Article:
One of the early sound era's most attractive young leading ladies, doll-faced Marian Marsh enjoyed a short yet significant film career as the star of several memorable 1930s melodramas opposite some of the cinema's best, most charismatic lead actors. Her youthful, wide-eyed innocence combined with an innate delicacy to make a storybook heroine who was the perfect counterbalance to the licentious characters who often menaced her on film.
Violet Ethelred Krauth was born on October 17, 1913 in Trinidad, West Indies. By the time Violet was ten, the family had relocated to California, and Violet attended school in Los Angeles. In 1928, Violet was approached by silent screen actress Nance O'Neil, who offered her speech and movement lessons. She soon entered the movies and Violet, now known as Marilyn Morgan, secured a contract with Pathé where she was featured in many short subjects under the name Marilyn Morgan. She was seen in a small roles in Howard Hughes' classic Hell's Angels (1930) and Eddie Cantor's lavish Technicolor musical Whoopee! (1930). Not long afterwards, she was signed by Warner Bros. and her name was changed to Marian Marsh.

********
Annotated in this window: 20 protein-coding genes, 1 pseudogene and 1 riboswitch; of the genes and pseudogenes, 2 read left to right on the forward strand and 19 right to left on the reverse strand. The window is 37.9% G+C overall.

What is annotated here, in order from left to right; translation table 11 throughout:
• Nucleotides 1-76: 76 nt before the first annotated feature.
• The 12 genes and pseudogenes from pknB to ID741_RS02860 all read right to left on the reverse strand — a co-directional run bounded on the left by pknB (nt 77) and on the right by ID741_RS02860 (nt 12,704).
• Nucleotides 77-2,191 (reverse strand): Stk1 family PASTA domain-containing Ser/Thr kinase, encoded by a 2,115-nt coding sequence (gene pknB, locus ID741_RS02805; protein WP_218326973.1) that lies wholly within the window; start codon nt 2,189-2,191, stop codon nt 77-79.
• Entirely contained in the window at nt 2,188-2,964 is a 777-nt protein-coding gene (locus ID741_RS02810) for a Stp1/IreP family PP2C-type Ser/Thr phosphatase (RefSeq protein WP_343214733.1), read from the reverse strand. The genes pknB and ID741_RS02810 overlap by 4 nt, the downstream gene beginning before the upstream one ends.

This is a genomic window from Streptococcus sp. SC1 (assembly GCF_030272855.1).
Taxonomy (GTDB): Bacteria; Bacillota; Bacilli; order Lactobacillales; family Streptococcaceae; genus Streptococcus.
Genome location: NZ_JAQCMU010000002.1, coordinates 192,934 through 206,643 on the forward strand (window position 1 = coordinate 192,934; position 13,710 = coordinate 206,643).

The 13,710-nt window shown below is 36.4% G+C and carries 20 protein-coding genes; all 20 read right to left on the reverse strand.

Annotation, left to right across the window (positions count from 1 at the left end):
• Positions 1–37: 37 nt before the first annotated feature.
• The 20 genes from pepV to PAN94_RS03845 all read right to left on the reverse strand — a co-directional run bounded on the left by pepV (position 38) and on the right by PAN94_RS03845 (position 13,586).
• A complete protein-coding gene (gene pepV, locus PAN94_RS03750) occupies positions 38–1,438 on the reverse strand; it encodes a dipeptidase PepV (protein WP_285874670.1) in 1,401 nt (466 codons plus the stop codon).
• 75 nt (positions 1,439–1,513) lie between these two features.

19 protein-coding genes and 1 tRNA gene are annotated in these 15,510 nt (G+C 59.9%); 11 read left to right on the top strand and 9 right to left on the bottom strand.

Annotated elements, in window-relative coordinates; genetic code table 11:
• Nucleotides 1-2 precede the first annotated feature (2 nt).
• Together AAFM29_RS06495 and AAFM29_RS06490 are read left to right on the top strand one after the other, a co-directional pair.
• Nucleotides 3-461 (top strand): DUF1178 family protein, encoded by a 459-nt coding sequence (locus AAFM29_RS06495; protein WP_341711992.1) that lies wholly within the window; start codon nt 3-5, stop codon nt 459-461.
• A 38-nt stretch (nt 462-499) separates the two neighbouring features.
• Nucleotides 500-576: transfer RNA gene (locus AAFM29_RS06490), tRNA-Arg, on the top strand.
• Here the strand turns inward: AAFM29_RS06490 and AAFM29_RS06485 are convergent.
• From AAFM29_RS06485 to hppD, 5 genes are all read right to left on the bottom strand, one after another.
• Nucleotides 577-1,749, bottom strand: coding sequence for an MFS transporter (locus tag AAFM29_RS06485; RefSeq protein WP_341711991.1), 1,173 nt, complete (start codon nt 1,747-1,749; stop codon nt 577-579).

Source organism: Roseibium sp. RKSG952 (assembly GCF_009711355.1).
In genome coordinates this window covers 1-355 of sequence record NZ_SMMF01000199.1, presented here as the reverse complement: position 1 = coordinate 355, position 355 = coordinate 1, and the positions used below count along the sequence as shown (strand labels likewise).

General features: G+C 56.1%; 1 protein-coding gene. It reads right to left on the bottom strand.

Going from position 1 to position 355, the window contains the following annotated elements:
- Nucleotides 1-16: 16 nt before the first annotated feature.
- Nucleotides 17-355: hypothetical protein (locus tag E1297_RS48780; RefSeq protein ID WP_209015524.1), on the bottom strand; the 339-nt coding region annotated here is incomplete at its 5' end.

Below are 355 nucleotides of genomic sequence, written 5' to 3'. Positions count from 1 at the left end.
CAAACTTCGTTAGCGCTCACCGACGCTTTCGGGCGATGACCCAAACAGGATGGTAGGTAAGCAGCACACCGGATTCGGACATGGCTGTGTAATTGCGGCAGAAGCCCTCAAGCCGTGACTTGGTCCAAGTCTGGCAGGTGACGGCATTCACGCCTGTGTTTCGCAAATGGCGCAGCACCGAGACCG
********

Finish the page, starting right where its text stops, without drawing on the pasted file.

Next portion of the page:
In 1931, Marsh landed one of her most important roles in Svengali opposite John Barrymore. Marsh was chosen by Barrymore, himself, for the role of "Trilby". Barrymore coached her performance throughout the picture's filming.
Miss Marsh was selected as one of the WAMPAS Baby Stars of 1931. And, with the critical praise and the audience's approval of Svengali, she continued in a string of successful films for Warner Bros. including Five Star Final (1931) with Edward G. Robinson, The Mad Genius (1931) with Barrymore, The Road to Singapore (1931) with William Powell, the charming Beauty and the Boss (1932) with Warren William, and Under 18 (again with William).
In 1935, Marsh signed a two-year pact with Columbia Pictures. During this time, she starred in such films as Josef von Sternberg's classic Crime and Punishment (1935) with Peter Lorre, The Black Room (1935) regarded as one of Boris Karloff's best horror films of the decade, and "The Man Who Lived Twice" (1936) with Ralph Bellamy. When her contract expired in 1936, Marsh once again freelanced; appearing steadily in movies for RKO Radio Pictures. In her last screen appearance, Marsh portrayed the daughter in House of Errors (1942) which starred veteran silent film actor, Harry Langdon.
On 29 March 1938, Marsh married a stock broker named Albert Scott and had two children with him. After Scott's death, Marsh married Cliff Henderson, an aviation pioneer and entrepreneur and moved to Palm Desert, California, a town Henderson founded in the 1940s.
In the 1960s Marian founded Desert Beautiful, a non-profit, all volunteer conservation organization to promote environmental and beautification programs. She remained in Palm Desert and continued her work in conservation until her death at age 93.
This Tumblr was launched on her birthday, October 17th, in her honor, with love.